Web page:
"It is certainly a better option than living alone but older people are usually less adaptable and more set in their ways."
Sadly, the oft-touted option of grandparents moving in with their offspring and grandchildren to be a wise and helpful old presence around the family is also under financial pressure.
"Young people with growing families are generally less able financially to include grandparents in the home than they were a generation ago," says O'Connor.
Many older people are likely to have reduced incomes and that can see them open to the idea of flatmates. However, Age Concern's chief executive, Stephanie Clare, points out that soaring accommodation costs and a housing shortage are national issues that don't just affect older people.
She notes there are plenty of non-financial advantages to living with other people in later years.
"There are a lot of benefits with the likes of social isolation," says Clare.
"There are wellness benefits, both nutritionally and physically. Behaviours like eating together and doing stuff together just increase your overall wellbeing."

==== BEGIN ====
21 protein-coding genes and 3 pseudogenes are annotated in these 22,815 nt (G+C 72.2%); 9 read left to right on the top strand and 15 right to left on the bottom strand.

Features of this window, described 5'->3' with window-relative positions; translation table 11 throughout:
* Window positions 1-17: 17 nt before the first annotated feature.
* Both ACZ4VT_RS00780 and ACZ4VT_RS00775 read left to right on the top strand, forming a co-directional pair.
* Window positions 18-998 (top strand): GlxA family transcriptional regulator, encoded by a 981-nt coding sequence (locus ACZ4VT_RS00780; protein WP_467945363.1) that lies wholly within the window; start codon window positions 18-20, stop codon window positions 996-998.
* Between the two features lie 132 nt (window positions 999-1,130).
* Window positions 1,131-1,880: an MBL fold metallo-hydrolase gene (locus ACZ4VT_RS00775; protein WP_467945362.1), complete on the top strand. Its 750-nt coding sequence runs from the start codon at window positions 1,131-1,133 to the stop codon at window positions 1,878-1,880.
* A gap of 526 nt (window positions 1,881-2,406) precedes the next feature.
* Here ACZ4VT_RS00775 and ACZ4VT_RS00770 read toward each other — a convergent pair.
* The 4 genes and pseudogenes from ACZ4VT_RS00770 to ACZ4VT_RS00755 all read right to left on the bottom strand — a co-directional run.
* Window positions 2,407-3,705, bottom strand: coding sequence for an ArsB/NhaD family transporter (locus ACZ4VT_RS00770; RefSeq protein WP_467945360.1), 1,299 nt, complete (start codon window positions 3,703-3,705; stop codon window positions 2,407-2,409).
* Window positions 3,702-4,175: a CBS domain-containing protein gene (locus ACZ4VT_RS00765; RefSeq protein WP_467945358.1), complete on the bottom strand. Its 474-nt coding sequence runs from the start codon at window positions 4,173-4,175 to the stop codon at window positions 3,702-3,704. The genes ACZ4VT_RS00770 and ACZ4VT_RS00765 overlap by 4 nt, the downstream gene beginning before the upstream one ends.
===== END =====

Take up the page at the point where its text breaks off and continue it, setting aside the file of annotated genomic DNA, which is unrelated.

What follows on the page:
Clare observes this may require a shift in older attitudes.
A person who has no money worries but is on their own might not see the advantage of having a flatmate for other benefits, such as social wellbeing.
I've ended up with a three-bedroom house and had to get a flatmate to make financial sense of it.
The baby boomers, as is their wont, are skewing the data in new directions, the long-term results of which are still impossible to discern. But there's no disputing that whereas previous generations lived with their parents until they got married, now there is a cohort of 65-plus people who went flatting in their 20s and may be more receptive to the notion when they find themselves widowed or separated.
Sam Coutts, director of Chase Property Management, is a letting agent who knows more tenants than most people do and thinks older flatties might be a lot easier to live with than certain blog commenters would have you believe.
"As you mature as a person," says Coutts, "you should be a bit more well-adjusted and keep on top of things like the housework, perhaps more than young people do."
He agrees the benefits to sharing are both financial and social.
As for the former, it's simple arithmetic: "If you spend a little bit more you get a nicer, bigger house. And if you combine your resources you've got a lot more money a week going for a nicer property."
The hidden, non-monetary cost of the financial benefit is eternal vigilance - renter beware is Coutts' advice.
"It always depends on the people. You have to be cautious. You need to know who you're living with because your home is your sacred space.
"You need to know how often they'll be home, if you're living with great people. You can be trapped in a home where you feel awkward."
Which won't happen to Pru, although she's realistic about the likelihood of her situation changing, which she says it certainly will "when I win the lottery".